According to Cars.com, since the start of the crisis in March, more than 93% of consumers say they use their personal vehicle more now.

A fear of picking up the virus and a reduction of many means of public and commercial transport have brought with them a greater dependence on private cars for the majority of the population for basic trips, like going to the supermarket, or more necessary trips like going to work or health centers.

On the one hand, this is positive for the sector as suddenly competition with taxis, Uber, rental cars, and car sharing has been reduced as these services no longer have consumers’ trust. Nevertheless, we must take into account the financial evolution of each country to understand if the purchase of personal vehicles will really increase.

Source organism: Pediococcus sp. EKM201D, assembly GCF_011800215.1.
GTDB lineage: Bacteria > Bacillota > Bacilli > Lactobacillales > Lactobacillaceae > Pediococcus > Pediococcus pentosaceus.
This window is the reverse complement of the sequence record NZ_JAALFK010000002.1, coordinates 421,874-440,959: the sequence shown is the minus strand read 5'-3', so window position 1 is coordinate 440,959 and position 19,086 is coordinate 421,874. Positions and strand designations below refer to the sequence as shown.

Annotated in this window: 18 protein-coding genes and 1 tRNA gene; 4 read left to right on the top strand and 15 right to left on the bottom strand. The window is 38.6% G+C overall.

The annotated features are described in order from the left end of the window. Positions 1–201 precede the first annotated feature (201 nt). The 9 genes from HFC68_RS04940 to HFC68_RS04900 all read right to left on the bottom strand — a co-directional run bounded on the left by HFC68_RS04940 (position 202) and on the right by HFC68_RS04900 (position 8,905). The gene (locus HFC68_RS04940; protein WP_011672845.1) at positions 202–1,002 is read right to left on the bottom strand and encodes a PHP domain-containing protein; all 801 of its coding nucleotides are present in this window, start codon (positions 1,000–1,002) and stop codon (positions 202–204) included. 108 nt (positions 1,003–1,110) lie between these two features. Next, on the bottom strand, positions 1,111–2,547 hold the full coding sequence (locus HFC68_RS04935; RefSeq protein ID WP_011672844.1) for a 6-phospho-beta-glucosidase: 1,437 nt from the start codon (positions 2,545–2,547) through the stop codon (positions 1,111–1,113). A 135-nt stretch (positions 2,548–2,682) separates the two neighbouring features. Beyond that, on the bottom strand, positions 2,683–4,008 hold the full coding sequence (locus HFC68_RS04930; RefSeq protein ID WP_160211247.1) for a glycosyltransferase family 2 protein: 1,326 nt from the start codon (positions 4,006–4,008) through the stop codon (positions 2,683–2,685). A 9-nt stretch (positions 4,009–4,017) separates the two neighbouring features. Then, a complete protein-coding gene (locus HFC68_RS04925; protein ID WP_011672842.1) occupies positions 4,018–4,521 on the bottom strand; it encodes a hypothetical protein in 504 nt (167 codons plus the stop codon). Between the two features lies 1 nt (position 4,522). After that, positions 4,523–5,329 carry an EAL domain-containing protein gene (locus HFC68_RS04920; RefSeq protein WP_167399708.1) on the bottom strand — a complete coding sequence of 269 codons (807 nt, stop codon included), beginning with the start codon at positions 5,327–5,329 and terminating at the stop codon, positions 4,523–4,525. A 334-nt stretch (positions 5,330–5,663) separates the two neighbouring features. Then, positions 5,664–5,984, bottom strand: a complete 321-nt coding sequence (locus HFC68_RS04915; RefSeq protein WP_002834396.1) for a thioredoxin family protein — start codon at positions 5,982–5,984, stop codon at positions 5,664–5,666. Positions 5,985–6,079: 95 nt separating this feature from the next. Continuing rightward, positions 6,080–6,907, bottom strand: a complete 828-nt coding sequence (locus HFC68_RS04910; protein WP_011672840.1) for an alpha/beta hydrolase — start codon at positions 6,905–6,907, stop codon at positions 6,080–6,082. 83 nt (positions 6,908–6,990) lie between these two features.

Trends in vehicle sales


A report by BCG states that the population currently considers the car as the safest means of transport. Private cars will be preferred after the lockdowns and for vacation trips – trips which will no longer be in herds nor to exotic, far-off places.

China seems to be amongst the regions with the greatest intention to buy, as many of those surveyed said that they would like to buy a vehicle for reasons of safety and health. Also according to Cars.com, 20% of those surveyed in the United States who did not have a car were considering buying one.

What is the post-COVID consumer like? All the new habits and demands

Interest in discounts on cars

Consumers are acting cautiously, tightening their belts wherever they can. For the purchase of a new car, which is such an expense, lightening up the payment is going to be another of the most important measures for the sector’s survival.